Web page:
A Water Hole in the Desert
The parsha of Bamidbar - literally meaning “in the desert” – in most years,
precedes the holiday of Shavuot which will occur in that very coming week.
There is an obvious logic to this order of things since the revelation and
acceptance of Torah by the Jewish people occurred in the desert of Sinai.
There are many interpretations and insights offered as to the choice of the
desert to be the locality of the granting of the Torah. An idea that has
struck me is that in the ancient world, deserts were not territorial
properties of nations. Egypt did not own or control the Sinai desert. Only
Bedouin nomads inhabited the space and they were not numerous in number or
major players in the diplomatic scene of the times.
The granting of the Torah in the desert of Sinai signaled its universal
extra-territorial status. Even though the Land of Israel occupies a special
and central role in the Torah and in Jewish life and has many commandments
that are capable of being followed and observed only there, and the Land of
Israel imparts a special quality to all of the commandments performed there,
nevertheless the Jewish people existed for thousands of years in very
far-flung places in the world, and were bound together by their Torah
commandments, values and traditions.
The Torah was granted to us in a desert, in a place of no particular
sovereignty, language, culture or government. The Torah, in its general
sense, has no limitations of space or time. It represents the Eternal and
therefore takes on all of the characteristics of its Creator, Who is
unlimited in space and time.
What makes a desert a desert is the lack of rain and water. As Israel has
proven with its own Negev desert, water irrigation can push back the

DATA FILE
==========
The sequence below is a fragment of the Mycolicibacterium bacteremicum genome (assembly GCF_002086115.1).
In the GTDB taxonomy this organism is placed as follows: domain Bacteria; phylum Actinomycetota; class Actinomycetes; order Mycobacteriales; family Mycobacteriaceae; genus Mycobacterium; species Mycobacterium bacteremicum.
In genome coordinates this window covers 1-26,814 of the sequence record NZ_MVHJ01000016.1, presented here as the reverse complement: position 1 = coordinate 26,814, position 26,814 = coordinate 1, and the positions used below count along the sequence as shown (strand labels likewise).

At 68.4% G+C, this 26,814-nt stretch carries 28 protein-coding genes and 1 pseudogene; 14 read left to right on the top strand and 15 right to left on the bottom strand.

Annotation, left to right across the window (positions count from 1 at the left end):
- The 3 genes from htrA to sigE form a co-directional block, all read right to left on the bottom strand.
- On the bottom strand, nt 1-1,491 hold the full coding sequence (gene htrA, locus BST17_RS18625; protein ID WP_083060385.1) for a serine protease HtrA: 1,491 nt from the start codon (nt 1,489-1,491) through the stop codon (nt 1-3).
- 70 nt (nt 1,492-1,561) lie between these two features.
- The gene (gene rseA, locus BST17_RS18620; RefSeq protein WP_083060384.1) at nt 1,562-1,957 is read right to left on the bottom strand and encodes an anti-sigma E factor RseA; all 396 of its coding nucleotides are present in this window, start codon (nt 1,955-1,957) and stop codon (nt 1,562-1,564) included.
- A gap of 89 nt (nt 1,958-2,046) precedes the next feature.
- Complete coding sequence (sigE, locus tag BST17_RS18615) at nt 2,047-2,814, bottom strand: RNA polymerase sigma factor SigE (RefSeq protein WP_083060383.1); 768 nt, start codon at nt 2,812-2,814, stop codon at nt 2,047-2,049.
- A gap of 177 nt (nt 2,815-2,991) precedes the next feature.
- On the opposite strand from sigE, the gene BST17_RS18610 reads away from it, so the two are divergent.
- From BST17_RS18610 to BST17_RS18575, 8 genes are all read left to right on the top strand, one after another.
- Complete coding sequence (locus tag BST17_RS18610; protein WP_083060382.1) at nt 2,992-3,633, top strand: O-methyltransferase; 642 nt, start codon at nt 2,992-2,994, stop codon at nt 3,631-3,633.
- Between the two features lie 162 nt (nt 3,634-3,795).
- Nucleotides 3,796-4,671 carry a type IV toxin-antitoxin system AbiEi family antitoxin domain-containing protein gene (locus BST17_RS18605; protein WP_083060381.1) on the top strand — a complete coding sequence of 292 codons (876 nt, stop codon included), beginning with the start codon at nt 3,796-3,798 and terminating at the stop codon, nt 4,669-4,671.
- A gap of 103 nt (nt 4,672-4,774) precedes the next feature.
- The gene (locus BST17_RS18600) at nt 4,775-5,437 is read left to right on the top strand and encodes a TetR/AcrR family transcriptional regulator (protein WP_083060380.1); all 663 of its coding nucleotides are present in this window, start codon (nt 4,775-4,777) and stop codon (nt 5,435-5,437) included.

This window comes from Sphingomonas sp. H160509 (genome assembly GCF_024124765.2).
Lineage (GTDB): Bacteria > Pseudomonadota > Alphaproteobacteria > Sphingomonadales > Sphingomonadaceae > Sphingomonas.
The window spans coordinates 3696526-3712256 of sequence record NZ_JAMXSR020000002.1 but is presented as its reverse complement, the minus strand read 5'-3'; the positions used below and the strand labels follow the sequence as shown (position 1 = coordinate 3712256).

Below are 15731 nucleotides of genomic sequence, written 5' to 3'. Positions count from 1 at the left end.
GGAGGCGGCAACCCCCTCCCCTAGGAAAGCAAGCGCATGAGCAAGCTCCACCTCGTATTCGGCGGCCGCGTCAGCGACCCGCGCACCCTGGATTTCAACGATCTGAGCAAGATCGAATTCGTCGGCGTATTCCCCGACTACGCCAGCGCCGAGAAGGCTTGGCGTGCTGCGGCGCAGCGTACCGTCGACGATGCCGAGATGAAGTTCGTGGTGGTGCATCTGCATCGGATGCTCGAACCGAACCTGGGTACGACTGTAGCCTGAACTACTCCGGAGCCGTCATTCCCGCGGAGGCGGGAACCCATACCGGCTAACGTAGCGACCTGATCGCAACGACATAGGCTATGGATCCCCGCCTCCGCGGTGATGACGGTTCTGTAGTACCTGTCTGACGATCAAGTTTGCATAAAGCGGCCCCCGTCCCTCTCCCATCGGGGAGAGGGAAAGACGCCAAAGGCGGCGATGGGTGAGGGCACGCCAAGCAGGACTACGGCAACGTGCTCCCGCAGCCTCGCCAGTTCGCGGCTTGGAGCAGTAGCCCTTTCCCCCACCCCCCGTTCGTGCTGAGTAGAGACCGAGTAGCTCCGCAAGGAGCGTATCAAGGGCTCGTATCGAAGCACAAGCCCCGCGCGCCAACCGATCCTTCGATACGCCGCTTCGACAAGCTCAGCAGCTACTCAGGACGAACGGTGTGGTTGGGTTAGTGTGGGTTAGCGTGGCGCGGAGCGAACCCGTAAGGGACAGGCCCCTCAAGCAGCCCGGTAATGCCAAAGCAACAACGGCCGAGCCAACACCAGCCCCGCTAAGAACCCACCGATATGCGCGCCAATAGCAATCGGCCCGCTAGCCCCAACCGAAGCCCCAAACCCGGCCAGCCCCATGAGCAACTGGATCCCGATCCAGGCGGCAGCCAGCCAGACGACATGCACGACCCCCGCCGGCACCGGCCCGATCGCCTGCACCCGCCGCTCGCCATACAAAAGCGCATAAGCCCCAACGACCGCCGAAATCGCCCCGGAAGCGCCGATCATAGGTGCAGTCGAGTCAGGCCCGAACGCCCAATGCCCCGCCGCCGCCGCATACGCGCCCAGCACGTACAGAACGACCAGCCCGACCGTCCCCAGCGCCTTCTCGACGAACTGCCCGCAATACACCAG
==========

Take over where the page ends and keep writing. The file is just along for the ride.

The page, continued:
desert’s grip. However, all deserts have particular oases and water holes.
These are of immense value simply because there is no other source of water
in the desert. An oasis or water hole in a country much rained upon attracts
little of any attention or worth.
The Torah foresaw that throughout Jewish history Jews would find themselves
at times living in a spiritual desert. Immorality, licentiousness and
decadence would reign in the general society. The righteous would be mocked
and the wicked would be popularized and exalted. The spiritual desert, its
emptiness and jadedness cannot slake our inner thirst for immortality and
connection to our Creator.
And the Torah, given and nurtured in the desert would then be recognized as
the ultimate oasis of life giving water. The Torah is always symbolized as
being water in the words of the prophets and in the Talmud. The prophet
implores us that “you who are thirsty [for Godliness and spirituality in
your lives] go forth to fetch the water [of the Torah.] Perhaps only one who
is wandering and suffering in the desert can truly appreciate the oasis and
water hole. Our times demand our presence at the oasis that only the Torah
provides for us.
Rabbi Berel Wein